In section three, the character of the leftist journalist, Indy – who is married to Paul’s younger brother, Aurélien – is analysed as a prime example of a person who completely falls prey to mimetic rivalry and unstable subjectivity. Indy’s mimetic contagion is investigated, for example, as it manifests in her relationship with Paul as well as with Aurélien and their deceased artist mother.

In section four, Aurélien is analysed as a case of the failure of what Girard calls positive mimesis. For a start his relationship with his mother as his non-rivalrous model is investigated, as well as his illicit love affair with the nurse, Maryse. Olivier Rey’s concept of the Freudian superego that has morphed into the liberal consumer society’s imperative to climax is also applied to Aurélien.

In section five the broad argument so far is, first, deepened and secondly extended, specifically to the Afrikaners as a Western-derived cultural community. As far as the former goes, attention is paid to the development of Houellebecq’s thought over the past ten years or so regarding the metaphysical loss that the decline of Christianity represents for the West – especially with regard to Christianity as a former constraining factor on the delimiting of desire that Houellebecq so astutely identifies as perhaps the root cause of contemporary Western unhappiness. As far as the latter is concerned, and in the light of the popularity that Houellebecq’s work enjoys amongst Afrikaners, the article takes the metaphysical pulse of the Afrikaners in the light of Houellebecq’s work.

While some key differences between the contemporary Afrikaners and the contemporary French are acknowledged, what I describe as a sped-up embrace of the Enlightenment by Afrikaners after 1990 and the end of the apartheid dispensation has thrown the Afrikaners into a metaphysical rapid of which increasing secularisation seems to be a symptom. The historical role of the Afrikaners’ idealism is also addressed, while noting the concern that unless this tradition is bolstered it may not survive secularisation – with possible disastrous consequences for the Afrikaners as a community. One way of bolstering their idealism would be for the Afrikaners to learn from three 20th-century and contemporary movements in the West to recover its Christian metaphysical sources – the Orthodox Neo-Patristic movement, the Catholic Ressourcement movement, and the more recent mostly English Radical Orthodox movement.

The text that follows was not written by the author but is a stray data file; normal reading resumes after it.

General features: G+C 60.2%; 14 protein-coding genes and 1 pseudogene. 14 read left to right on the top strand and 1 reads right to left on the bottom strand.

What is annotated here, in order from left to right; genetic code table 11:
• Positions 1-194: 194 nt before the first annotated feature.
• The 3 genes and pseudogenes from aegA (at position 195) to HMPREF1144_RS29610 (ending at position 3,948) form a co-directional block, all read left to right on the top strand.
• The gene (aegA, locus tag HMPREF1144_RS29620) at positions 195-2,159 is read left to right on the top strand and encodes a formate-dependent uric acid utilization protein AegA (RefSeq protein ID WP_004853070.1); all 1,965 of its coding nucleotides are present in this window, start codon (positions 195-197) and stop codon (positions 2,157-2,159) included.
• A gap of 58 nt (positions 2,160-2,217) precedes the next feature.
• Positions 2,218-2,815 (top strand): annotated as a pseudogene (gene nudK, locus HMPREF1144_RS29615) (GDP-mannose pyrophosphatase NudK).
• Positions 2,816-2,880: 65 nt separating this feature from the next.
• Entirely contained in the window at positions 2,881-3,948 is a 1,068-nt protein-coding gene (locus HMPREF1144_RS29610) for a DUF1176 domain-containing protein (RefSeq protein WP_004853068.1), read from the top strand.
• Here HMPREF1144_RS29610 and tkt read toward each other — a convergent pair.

The research question that this article seeks to address is how the work of Michel Houellebecq – specifically his latest novel, anéantir (2022) – can within a Girardian framework be read as an updated version of the Girardian reading of Dostoyevsky as scribe of the modern multiplication of mimetic models and rivalry, and what the implications of this are for the metaphysical future of the Afrikaners as a Western-derived cultural community. The method followed in the article is a hermeneutical one of close reading.

Keywords: Afrikaners; Christianity; Fyodor Dostoyevsky; René Girard; Michel Houellebecq; liberal consumer society; mimetic desire; mimetic rivalry; secularisation; West


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René Girard, Michel Houellebecq, mimetiese wedywering in die liberale verbruikersamelewing, en die metafisiese toekoms van die Afrikaners